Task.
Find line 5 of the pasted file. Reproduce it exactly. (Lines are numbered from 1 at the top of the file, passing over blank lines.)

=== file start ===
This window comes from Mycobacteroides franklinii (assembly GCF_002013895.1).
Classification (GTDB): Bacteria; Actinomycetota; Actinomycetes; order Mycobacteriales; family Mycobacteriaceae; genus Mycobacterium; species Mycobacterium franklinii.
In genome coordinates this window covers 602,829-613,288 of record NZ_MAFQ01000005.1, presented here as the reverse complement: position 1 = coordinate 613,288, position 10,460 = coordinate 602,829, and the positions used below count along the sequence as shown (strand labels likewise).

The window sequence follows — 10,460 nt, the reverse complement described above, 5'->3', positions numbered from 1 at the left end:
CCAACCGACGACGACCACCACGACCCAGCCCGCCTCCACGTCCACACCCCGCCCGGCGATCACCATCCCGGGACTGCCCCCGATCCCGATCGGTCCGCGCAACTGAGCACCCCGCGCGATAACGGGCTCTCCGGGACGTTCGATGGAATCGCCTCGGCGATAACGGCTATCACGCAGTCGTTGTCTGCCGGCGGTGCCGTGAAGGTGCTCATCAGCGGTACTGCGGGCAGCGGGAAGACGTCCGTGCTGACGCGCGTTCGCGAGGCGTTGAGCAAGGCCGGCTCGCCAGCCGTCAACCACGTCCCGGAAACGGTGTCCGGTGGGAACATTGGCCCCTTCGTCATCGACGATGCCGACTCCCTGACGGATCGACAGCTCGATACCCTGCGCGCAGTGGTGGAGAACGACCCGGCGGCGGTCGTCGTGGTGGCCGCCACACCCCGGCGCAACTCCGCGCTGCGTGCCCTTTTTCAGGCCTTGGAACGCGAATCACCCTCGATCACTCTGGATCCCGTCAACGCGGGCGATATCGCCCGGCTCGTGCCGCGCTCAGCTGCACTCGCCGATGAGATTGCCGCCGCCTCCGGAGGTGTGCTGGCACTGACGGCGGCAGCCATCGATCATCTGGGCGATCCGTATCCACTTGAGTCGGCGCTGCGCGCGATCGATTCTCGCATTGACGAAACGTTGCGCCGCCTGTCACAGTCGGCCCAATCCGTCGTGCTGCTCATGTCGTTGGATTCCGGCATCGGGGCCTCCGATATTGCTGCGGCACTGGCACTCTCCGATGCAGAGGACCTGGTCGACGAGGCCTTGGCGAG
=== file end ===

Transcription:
CCAACCGACGACGACCACCACGACCCAGCCCGCCTCCACGTCCACACCCCGCCCGGCGATCACCATCCCGGGACTGCCCCCGATCCCGATCGGTCCGCGCAACTGAGCACCCCGCGCGATAACGGGCTCTCCGGGACGTTCGATGGAATCGCCTCGGCGATAACGGCTATCACGCAGTCGTTGTCTGCCGGCGGTGCCGTGAAGGTGCTCATCAGCGGTACTGCGGGCAGCGGGAAGACGTCCGTGCTGACGCGCGTTCGCGAGGCGTTGAGCAAGGCCGGCTCGCCAGCCGTCAACCACGTCCCGGAAACGGTGTCCGGTGGGAACATTGGCCCCTTCGTCATCGACGATGCCGACTCCCTGACGGATCGACAGCTCGATACCCTGCGCGCAGTGGTGGAGAACGACCCGGCGGCGGTCGTCGTGGTGGCCGCCACACCCCGGCGCAACTCCGCGCTGCGTGCCCTTTTTCAGGCCTTGGAACGCGAATCACCCTCGATCACTCTGGATCCCGTCAACGCGGGCGATATCGCCCGGCTCGTGCCGCGCTCAGCTGCACTCGCCGATGAGATTGCCGCCGCCTCCGGAGGTGTGCTGGCACTGACGGCGGCAGCCATCGATCATCTGGGCGATCCGTATCCACTTGAGTCGGCGCTGCGCGCGATCGATTCTCGCATTGACGAAACGTTGCGCCGCCTGTCACAGTCGGCCCAATCCGTCGTGCTGCTCATGTCGTTGGATTCCGGCATCGGGGCCTCCGATATTGCTGCGGCACTGGCACTCTCCGATGCAGAGGACCTGGTCGACGAGGCCTTGGCGAG